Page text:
This paper focuses on a specific type of knowledge, this being the type of knowledge that allows for the ability of an individual to know another person. I analyzed Shannon Sullivan’s book Revealing Whiteness: The Unconscious Habits of Racial Privilege to gain insight into an individuals ability to know another person. Within the text, I concentrated on the first chapter “Ignorance and Habit”, and the argument Sullivan articulates in this chapter. This argument is in regard to the consequence of what Sullivan describes as white solipsism and how it can cause unconscious habits. To better display Sullivan’s argument, I used the epistemic framework articulated in Bernard Lonergan’s cognitional theory and his three stages of knowing. These stages of Experience, Understanding, and Judging, were used to explain how white solipsism could affect a white person’s ability as a knower in the first stage of Experience. From this, I described how white solipsism causes the inability of a white person to have knowledge of people of different racial backgrounds from themselves. Ultimately, I conclude that white solipsism causes white people to have false knowledge because they are no longer looking for new experiences and that white solipsism causes ignorance and epistemic blindness regarding alternate viewpoints.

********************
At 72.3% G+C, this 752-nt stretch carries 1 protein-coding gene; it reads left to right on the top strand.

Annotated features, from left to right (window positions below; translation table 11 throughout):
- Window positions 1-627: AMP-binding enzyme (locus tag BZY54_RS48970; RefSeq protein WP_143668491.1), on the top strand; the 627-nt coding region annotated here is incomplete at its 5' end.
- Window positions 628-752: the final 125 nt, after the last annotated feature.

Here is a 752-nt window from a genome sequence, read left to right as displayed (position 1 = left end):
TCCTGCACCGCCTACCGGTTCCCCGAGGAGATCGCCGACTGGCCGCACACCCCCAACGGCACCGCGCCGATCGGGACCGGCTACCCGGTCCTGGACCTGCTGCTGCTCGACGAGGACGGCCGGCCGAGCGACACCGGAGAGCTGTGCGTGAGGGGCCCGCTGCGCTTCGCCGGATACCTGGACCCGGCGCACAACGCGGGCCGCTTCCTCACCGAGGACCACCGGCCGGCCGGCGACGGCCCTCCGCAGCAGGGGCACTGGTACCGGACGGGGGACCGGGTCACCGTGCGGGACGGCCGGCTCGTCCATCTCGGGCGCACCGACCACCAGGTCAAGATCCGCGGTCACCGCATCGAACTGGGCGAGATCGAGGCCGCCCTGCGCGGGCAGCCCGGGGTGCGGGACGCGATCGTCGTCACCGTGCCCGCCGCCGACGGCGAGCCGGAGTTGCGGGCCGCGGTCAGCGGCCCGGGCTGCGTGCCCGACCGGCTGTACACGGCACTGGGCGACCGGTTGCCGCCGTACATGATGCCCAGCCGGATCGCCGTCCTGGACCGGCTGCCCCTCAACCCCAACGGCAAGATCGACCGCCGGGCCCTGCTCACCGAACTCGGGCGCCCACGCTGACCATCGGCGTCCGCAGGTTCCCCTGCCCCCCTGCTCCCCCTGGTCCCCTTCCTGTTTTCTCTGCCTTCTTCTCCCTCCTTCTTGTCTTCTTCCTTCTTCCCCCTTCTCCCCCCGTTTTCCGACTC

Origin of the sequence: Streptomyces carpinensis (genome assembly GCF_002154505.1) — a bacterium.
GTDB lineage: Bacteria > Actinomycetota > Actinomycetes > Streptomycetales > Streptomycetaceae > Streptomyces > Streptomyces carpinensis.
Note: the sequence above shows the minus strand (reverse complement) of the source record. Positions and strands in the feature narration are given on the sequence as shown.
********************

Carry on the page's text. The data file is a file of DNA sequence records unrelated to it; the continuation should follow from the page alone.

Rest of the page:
"The Epistemic Blindness of White Solipsism,"
Acta Cogitata: An Undergraduate Journal in Philosophy: Vol. 6
, Article 7.
Available at: https://commons.emich.edu/ac/vol6/iss1/7